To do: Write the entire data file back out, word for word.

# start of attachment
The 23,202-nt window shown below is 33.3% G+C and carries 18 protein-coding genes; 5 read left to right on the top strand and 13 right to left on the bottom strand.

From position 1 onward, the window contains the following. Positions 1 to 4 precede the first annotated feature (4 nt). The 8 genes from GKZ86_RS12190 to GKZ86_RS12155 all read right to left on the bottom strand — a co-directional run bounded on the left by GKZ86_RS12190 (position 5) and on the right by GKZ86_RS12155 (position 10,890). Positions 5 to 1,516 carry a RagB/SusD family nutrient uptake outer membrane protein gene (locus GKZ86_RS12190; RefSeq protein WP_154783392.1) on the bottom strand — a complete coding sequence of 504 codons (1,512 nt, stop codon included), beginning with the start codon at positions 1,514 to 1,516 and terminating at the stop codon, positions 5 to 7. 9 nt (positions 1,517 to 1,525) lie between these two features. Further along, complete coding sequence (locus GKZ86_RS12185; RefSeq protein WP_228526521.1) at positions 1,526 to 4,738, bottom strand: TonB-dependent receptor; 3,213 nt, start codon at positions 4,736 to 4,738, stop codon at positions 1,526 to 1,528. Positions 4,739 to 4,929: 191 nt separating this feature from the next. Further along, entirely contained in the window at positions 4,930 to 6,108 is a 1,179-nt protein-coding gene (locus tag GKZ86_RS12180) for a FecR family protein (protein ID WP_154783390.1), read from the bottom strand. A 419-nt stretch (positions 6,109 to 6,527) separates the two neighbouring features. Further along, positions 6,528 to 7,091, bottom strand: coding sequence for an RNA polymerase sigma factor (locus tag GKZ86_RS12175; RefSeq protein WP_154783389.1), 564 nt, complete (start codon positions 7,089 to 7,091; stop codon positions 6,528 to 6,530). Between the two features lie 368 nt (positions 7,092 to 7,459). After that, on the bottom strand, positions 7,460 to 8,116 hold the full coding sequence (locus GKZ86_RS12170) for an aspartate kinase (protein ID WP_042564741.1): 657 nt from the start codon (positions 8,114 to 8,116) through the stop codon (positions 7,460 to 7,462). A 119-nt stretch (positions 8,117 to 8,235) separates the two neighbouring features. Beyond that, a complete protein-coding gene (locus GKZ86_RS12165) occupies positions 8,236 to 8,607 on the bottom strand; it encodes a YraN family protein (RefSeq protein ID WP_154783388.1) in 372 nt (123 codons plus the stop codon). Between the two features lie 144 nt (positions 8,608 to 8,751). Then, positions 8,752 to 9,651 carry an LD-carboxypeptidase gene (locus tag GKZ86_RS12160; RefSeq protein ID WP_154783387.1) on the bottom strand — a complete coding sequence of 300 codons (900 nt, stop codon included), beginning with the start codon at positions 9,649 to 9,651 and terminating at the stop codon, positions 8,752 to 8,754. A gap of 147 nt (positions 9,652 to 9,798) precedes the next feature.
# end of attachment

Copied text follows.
The 23,202-nt window shown below is 33.3% G+C and carries 18 protein-coding genes; 5 read left to right on the top strand and 13 right to left on the bottom strand.

From position 1 onward, the window contains the following. Positions 1 to 4 precede the first annotated feature (4 nt). The 8 genes from GKZ86_RS12190 to GKZ86_RS12155 all read right to left on the bottom strand — a co-directional run bounded on the left by GKZ86_RS12190 (position 5) and on the right by GKZ86_RS12155 (position 10,890). Positions 5 to 1,516 carry a RagB/SusD family nutrient uptake outer membrane protein gene (locus GKZ86_RS12190; RefSeq protein WP_154783392.1) on the bottom strand — a complete coding sequence of 504 codons (1,512 nt, stop codon included), beginning with the start codon at positions 1,514 to 1,516 and terminating at the stop codon, positions 5 to 7. 9 nt (positions 1,517 to 1,525) lie between these two features. Further along, complete coding sequence (locus GKZ86_RS12185; RefSeq protein WP_228526521.1) at positions 1,526 to 4,738, bottom strand: TonB-dependent receptor; 3,213 nt, start codon at positions 4,736 to 4,738, stop codon at positions 1,526 to 1,528. Positions 4,739 to 4,929: 191 nt separating this feature from the next. Further along, entirely contained in the window at positions 4,930 to 6,108 is a 1,179-nt protein-coding gene (locus tag GKZ86_RS12180) for a FecR family protein (protein ID WP_154783390.1), read from the bottom strand. A 419-nt stretch (positions 6,109 to 6,527) separates the two neighbouring features. Further along, positions 6,528 to 7,091, bottom strand: coding sequence for an RNA polymerase sigma factor (locus tag GKZ86_RS12175; RefSeq protein WP_154783389.1), 564 nt, complete (start codon positions 7,089 to 7,091; stop codon positions 6,528 to 6,530). Between the two features lie 368 nt (positions 7,092 to 7,459). After that, on the bottom strand, positions 7,460 to 8,116 hold the full coding sequence (locus GKZ86_RS12170) for an aspartate kinase (protein ID WP_042564741.1): 657 nt from the start codon (positions 8,114 to 8,116) through the stop codon (positions 7,460 to 7,462). A 119-nt stretch (positions 8,117 to 8,235) separates the two neighbouring features. Beyond that, a complete protein-coding gene (locus GKZ86_RS12165) occupies positions 8,236 to 8,607 on the bottom strand; it encodes a YraN family protein (RefSeq protein ID WP_154783388.1) in 372 nt (123 codons plus the stop codon). Between the two features lie 144 nt (positions 8,608 to 8,751). Then, positions 8,752 to 9,651 carry an LD-carboxypeptidase gene (locus tag GKZ86_RS12160; RefSeq protein ID WP_154783387.1) on the bottom strand — a complete coding sequence of 300 codons (900 nt, stop codon included), beginning with the start codon at positions 9,649 to 9,651 and terminating at the stop codon, positions 8,752 to 8,754. A gap of 147 nt (positions 9,652 to 9,798) precedes the next feature.